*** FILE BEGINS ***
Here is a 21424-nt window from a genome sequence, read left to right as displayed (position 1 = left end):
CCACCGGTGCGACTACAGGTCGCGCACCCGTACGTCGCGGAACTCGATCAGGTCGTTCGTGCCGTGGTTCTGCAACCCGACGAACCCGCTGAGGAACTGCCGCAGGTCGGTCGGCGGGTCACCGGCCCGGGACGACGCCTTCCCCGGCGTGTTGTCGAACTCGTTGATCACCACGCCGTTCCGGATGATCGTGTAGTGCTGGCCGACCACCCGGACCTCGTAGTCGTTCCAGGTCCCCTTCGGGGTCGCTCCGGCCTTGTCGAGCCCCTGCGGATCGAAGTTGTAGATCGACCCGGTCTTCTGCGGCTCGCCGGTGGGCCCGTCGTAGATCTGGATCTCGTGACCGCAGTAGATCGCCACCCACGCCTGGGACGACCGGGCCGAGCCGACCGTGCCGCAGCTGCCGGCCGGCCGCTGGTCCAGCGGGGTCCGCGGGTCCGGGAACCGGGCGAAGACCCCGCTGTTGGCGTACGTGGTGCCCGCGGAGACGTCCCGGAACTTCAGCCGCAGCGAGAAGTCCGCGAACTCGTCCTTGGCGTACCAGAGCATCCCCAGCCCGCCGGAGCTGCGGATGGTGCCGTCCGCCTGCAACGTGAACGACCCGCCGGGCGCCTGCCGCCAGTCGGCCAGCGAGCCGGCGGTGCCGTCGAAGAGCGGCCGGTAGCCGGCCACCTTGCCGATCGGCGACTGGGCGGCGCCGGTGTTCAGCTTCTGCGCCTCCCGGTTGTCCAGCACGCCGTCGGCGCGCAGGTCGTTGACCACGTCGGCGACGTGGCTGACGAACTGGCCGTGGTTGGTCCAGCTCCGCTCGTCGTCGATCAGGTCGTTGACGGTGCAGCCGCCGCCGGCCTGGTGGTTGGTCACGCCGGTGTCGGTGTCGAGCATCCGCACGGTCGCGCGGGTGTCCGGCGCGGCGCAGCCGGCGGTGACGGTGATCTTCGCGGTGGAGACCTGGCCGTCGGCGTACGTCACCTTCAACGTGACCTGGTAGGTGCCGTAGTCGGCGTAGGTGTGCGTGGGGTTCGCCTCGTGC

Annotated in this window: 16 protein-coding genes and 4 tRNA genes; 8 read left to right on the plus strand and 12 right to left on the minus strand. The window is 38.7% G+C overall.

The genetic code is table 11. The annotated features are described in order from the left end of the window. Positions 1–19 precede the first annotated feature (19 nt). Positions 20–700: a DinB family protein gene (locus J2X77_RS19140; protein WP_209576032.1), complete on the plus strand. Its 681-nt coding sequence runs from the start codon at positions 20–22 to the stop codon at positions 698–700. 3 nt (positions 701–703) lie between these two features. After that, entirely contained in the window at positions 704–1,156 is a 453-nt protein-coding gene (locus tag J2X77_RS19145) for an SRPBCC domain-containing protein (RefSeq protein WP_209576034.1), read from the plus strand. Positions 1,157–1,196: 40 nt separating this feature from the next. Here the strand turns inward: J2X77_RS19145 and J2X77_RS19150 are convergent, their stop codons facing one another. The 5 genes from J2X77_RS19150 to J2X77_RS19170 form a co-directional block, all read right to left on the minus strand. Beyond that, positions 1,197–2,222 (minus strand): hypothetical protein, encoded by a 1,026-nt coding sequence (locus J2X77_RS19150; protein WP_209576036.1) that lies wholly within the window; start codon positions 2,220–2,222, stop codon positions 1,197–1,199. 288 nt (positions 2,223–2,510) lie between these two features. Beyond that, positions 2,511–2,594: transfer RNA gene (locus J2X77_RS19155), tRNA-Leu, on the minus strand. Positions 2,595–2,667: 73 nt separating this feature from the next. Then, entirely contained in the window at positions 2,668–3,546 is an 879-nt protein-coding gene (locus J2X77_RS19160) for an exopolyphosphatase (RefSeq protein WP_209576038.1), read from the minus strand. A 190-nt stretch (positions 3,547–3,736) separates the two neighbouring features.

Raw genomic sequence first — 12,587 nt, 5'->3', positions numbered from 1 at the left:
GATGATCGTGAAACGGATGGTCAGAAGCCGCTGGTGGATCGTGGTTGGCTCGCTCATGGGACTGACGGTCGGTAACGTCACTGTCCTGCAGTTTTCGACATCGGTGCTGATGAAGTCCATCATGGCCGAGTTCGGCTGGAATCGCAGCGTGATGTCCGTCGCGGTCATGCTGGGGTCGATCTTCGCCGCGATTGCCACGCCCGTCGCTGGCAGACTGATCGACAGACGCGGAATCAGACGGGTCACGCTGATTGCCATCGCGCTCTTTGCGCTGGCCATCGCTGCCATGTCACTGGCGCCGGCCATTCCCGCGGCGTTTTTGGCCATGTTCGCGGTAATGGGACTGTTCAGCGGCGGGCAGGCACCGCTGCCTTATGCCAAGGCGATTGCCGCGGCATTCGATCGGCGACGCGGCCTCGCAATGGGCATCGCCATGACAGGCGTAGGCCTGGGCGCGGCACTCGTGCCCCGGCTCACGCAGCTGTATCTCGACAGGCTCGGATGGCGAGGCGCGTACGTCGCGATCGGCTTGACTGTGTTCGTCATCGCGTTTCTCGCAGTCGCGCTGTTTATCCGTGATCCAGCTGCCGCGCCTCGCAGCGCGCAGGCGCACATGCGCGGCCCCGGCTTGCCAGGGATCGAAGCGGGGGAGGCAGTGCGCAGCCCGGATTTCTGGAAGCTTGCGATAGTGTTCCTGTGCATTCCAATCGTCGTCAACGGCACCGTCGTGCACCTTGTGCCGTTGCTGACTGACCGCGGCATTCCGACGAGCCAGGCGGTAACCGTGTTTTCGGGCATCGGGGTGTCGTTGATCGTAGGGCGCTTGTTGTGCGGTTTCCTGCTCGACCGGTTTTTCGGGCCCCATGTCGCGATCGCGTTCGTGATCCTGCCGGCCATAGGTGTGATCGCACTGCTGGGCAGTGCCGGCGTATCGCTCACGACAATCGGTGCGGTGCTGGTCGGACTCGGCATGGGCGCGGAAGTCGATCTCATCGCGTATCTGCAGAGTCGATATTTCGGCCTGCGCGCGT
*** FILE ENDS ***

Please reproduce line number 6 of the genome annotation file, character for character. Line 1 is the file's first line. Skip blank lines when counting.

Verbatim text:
GATGATCGTGAAACGGATGGTCAGAAGCCGCTGGTGGATCGTGGTTGGCTCGCTCATGGGACTGACGGTCGGTAACGTCACTGTCCTGCAGTTTTCGACATCGGTGCTGATGAAGTCCATCATGGCCGAGTTCGGCTGGAATCGCAGCGTGATGTCCGTCGCGGTCATGCTGGGGTCGATCTTCGCCGCGATTGCCACGCCCGTCGCTGGCAGACTGATCGACAGACGCGGAATCAGACGGGTCACGCTGATTGCCATCGCGCTCTTTGCGCTGGCCATCGCTGCCATGTCACTGGCGCCGGCCATTCCCGCGGCGTTTTTGGCCATGTTCGCGGTAATGGGACTGTTCAGCGGCGGGCAGGCACCGCTGCCTTATGCCAAGGCGATTGCCGCGGCATTCGATCGGCGACGCGGCCTCGCAATGGGCATCGCCATGACAGGCGTAGGCCTGGGCGCGGCACTCGTGCCCCGGCTCACGCAGCTGTATCTCGACAGGCTCGGATGGCGAGGCGCGTACGTCGCGATCGGCTTGACTGTGTTCGTCATCGCGTTTCTCGCAGTCGCGCTGTTTATCCGTGATCCAGCTGCCGCGCCTCGCAGCGCGCAGGCGCACATGCGCGGCCCCGGCTTGCCAGGGATCGAAGCGGGGGAGGCAGTGCGCAGCCCGGATTTCTGGAAGCTTGCGATAGTGTTCCTGTGCATTCCAATCGTCGTCAACGGCACCGTCGTGCACCTTGTGCCGTTGCTGACTGACCGCGGCATTCCGACGAGCCAGGCGGTAACCGTGTTTTCGGGCATCGGGGTGTCGTTGATCGTAGGGCGCTTGTTGTGCGGTTTCCTGCTCGACCGGTTTTTCGGGCCCCATGTCGCGATCGCGTTCGTGATCCTGCCGGCCATAGGTGTGATCGCACTGCTGGGCAGTGCCGGCGTATCGCTCACGACAATCGGTGCGGTGCTGGTCGGACTCGGCATGGGCGCGGAAGTCGATCTCATCGCGTATCTGCAGAGTCGATATTTCGGCCTGCGCGCGT